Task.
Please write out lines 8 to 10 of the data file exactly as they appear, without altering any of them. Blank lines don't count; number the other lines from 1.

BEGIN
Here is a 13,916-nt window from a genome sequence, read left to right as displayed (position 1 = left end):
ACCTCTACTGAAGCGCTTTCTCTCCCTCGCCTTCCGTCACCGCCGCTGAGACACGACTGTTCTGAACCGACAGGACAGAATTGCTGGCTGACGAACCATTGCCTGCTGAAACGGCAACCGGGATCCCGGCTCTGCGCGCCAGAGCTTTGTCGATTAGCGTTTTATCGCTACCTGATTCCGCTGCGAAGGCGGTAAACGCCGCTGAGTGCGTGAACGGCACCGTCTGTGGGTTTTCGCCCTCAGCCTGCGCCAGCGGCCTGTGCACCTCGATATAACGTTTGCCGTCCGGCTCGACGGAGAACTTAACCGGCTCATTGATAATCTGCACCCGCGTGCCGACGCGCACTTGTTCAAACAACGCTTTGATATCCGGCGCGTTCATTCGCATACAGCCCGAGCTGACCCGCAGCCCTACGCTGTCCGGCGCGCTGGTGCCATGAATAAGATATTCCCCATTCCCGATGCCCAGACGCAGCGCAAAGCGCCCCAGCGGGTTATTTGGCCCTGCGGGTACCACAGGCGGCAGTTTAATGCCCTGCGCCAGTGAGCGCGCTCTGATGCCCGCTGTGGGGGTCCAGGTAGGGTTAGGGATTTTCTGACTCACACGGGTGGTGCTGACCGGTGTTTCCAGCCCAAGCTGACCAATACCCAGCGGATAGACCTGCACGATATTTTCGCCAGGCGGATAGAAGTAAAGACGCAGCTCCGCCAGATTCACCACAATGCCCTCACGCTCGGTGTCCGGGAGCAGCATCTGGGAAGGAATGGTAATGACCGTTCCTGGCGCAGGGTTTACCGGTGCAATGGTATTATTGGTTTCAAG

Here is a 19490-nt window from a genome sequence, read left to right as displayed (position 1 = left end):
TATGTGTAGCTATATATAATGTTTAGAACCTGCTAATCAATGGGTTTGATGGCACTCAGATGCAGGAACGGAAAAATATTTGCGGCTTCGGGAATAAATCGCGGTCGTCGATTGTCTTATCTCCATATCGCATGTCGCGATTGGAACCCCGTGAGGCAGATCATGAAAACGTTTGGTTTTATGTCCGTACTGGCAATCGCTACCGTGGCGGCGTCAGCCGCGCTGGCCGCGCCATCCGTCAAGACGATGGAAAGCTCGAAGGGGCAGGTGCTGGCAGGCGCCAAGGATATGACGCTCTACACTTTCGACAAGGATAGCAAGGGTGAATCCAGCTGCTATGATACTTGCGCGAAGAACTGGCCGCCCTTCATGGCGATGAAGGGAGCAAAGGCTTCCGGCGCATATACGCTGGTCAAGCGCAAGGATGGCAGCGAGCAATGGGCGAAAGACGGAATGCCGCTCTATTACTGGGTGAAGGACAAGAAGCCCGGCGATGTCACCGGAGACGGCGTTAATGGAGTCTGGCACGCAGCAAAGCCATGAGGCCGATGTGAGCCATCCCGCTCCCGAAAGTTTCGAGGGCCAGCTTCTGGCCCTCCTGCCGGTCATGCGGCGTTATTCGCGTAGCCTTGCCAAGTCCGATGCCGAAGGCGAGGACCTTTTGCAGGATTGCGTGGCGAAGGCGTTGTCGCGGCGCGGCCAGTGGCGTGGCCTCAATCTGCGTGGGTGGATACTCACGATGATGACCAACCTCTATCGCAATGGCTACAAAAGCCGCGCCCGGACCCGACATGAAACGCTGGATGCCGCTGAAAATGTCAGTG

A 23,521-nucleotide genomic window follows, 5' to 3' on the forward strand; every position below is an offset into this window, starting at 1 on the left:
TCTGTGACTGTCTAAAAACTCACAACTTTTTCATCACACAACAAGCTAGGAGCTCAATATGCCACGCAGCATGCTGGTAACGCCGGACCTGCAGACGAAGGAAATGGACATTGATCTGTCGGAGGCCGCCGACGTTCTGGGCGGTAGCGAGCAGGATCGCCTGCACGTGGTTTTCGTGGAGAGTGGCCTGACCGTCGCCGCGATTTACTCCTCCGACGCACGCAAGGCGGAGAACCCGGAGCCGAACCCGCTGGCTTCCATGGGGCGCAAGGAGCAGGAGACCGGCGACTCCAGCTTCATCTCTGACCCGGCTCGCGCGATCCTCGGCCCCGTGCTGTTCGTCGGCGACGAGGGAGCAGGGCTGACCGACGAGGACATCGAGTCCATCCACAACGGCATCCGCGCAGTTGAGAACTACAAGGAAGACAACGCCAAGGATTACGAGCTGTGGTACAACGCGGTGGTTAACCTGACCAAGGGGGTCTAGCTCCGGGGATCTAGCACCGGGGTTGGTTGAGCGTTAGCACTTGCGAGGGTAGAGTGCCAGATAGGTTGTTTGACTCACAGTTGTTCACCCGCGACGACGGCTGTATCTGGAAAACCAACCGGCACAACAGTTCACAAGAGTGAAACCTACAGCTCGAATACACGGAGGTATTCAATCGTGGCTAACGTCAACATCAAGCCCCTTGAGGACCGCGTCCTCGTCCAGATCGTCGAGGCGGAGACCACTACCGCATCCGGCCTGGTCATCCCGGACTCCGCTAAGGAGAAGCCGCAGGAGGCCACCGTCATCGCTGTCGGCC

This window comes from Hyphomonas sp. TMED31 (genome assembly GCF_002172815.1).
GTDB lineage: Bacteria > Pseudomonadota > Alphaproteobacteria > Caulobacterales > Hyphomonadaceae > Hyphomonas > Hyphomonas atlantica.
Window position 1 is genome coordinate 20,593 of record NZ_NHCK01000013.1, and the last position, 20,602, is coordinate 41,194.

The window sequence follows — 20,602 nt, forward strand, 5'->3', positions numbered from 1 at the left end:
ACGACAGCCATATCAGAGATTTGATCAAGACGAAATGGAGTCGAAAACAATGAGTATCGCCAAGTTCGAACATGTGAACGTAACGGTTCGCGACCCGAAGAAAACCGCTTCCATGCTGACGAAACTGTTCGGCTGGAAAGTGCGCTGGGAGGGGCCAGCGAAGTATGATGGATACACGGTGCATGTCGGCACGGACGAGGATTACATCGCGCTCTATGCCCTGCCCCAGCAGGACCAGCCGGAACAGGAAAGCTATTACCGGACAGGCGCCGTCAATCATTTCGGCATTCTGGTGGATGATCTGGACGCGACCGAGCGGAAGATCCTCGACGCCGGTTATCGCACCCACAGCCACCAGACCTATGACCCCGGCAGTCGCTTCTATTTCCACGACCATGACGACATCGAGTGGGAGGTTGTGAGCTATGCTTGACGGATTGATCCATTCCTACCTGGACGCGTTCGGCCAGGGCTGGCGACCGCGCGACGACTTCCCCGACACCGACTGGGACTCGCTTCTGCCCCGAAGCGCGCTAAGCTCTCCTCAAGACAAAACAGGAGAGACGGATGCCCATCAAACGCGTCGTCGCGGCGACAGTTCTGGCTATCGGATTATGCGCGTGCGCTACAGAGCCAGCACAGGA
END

GTDB lineage: Bacteria > Pseudomonadota > Alphaproteobacteria > Caulobacterales > Hyphomonadaceae > Hyphomonas > Hyphomonas atlantica.
Window position 1 is genome coordinate 20,593 of record NZ_NHCK01000013.1, and the last position, 20,602, is coordinate 41,194.

The window sequence follows — 20,602 nt, forward strand, 5'->3', positions numbered from 1 at the left end: